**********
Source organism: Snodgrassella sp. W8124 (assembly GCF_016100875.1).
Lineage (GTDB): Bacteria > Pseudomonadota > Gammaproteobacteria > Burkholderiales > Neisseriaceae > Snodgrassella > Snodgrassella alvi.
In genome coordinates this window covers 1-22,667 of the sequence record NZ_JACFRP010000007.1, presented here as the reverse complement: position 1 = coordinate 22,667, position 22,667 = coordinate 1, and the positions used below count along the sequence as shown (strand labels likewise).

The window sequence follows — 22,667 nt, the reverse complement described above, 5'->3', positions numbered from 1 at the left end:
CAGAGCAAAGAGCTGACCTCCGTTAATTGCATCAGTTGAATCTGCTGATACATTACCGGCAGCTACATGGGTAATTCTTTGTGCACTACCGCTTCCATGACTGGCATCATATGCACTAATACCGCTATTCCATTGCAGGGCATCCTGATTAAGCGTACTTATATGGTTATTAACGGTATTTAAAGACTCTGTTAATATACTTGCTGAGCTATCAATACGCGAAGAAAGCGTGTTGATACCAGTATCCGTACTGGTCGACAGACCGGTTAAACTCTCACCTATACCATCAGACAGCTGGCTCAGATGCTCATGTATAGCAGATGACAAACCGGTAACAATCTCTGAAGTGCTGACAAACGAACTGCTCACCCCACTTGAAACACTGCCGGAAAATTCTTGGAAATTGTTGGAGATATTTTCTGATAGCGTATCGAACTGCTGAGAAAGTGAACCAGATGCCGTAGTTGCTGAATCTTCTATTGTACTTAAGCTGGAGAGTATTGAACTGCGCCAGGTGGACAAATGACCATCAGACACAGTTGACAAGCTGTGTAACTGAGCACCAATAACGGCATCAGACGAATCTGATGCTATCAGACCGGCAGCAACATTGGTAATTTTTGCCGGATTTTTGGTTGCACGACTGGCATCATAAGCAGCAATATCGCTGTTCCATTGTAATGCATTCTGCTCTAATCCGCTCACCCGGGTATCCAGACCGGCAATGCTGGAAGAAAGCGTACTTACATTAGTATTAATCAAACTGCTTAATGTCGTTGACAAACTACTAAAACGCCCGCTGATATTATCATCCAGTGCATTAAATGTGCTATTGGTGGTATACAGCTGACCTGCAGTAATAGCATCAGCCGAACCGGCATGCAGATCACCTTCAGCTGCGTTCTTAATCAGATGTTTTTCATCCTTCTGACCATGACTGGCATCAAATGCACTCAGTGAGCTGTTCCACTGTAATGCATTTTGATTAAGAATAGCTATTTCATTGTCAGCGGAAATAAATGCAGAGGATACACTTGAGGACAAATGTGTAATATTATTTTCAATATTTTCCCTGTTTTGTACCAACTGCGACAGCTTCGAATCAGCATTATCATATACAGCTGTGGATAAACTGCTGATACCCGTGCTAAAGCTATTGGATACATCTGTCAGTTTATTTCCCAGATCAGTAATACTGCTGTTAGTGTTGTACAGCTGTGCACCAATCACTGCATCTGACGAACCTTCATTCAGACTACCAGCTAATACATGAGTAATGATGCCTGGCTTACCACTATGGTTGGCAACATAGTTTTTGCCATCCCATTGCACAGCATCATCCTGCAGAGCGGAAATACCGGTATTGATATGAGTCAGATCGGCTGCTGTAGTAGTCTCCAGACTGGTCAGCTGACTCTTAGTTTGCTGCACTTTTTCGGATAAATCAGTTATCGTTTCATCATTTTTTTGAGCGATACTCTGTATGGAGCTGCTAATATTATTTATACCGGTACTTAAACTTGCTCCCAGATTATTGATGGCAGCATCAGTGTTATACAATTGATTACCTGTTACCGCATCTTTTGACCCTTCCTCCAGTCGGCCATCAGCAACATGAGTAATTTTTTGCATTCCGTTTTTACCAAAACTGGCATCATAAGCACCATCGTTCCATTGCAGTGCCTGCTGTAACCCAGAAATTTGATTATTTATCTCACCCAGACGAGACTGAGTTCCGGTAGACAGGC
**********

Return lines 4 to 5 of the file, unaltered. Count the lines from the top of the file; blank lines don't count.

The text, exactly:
The window sequence follows — 22,667 nt, the reverse complement described above, 5'->3', positions numbered from 1 at the left end:
CAGAGCAAAGAGCTGACCTCCGTTAATTGCATCAGTTGAATCTGCTGATACATTACCGGCAGCTACATGGGTAATTCTTTGTGCACTACCGCTTCCATGACTGGCATCATATGCACTAATACCGCTATTCCATTGCAGGGCATCCTGATTAAGCGTACTTATATGGTTATTAACGGTATTTAAAGACTCTGTTAATATACTTGCTGAGCTATCAATACGCGAAGAAAGCGTGTTGATACCAGTATCCGTACTGGTCGACAGACCGGTTAAACTCTCACCTATACCATCAGACAGCTGGCTCAGATGCTCATGTATAGCAGATGACAAACCGGTAACAATCTCTGAAGTGCTGACAAACGAACTGCTCACCCCACTTGAAACACTGCCGGAAAATTCTTGGAAATTGTTGGAGATATTTTCTGATAGCGTATCGAACTGCTGAGAAAGTGAACCAGATGCCGTAGTTGCTGAATCTTCTATTGTACTTAAGCTGGAGAGTATTGAACTGCGCCAGGTGGACAAATGACCATCAGACACAGTTGACAAGCTGTGTAACTGAGCACCAATAACGGCATCAGACGAATCTGATGCTATCAGACCGGCAGCAACATTGGTAATTTTTGCCGGATTTTTGGTTGCACGACTGGCATCATAAGCAGCAATATCGCTGTTCCATTGTAATGCATTCTGCTCTAATCCGCTCACCCGGGTATCCAGACCGGCAATGCTGGAAGAAAGCGTACTTACATTAGTATTAATCAAACTGCTTAATGTCGTTGACAAACTACTAAAACGCCCGCTGATATTATCATCCAGTGCATTAAATGTGCTATTGGTGGTATACAGCTGACCTGCAGTAATAGCATCAGCCGAACCGGCATGCAGATCACCTTCAGCTGCGTTCTTAATCAGATGTTTTTCATCCTTCTGACCATGACTGGCATCAAATGCACTCAGTGAGCTGTTCCACTGTAATGCATTTTGATTAAGAATAGCTATTTCATTGTCAGCGGAAATAAATGCAGAGGATACACTTGAGGACAAATGTGTAATATTATTTTCAATATTTTCCCTGTTTTGTACCAACTGCGACAGCTTCGAATCAGCATTATCATATACAGCTGTGGATAAACTGCTGATACCCGTGCTAAAGCTATTGGATACATCTGTCAGTTTATTTCCCAGATCAGTAATACTGCTGTTAGTGTTGTACAGCTGTGCACCAATCACTGCATCTGACGAACCTTCATTCAGACTACCAGCTAATACATGAGTAATGATGCCTGGCTTACCACTATGGTTGGCAACATAGTTTTTGCCATCCCATTGCACAGCATCATCCTGCAGAGCGGAAATACCGGTATTGATATGAGTCAGATCGGCTGCTGTAGTAGTCTCCAGACTGGTCAGCTGACTCTTAGTTTGCTGCACTTTTTCGGATAAATCAGTTATCGTTTCATCATTTTTTTGAGCGATACTCTGTATGGAGCTGCTAATATTATTTATACCGGTACTTAAACTTGCTCCCAGATTATTGATGGCAGCATCAGTGTTATACAATTGATTACCTGTTACCGCATCTTTTGACCCTTCCTCCAGTCGGCCATCAGCAACATGAGTAATTTTTTGCATTCCGTTTTTACCAAAACTGGCATCATAAGCACCATCGTTCCATTGCAGTGCCTGCTGTAACCCAGAAATTTGATTATTTATCTCACCCAGACGAGACTGAGTTCCGGTAGACAGGC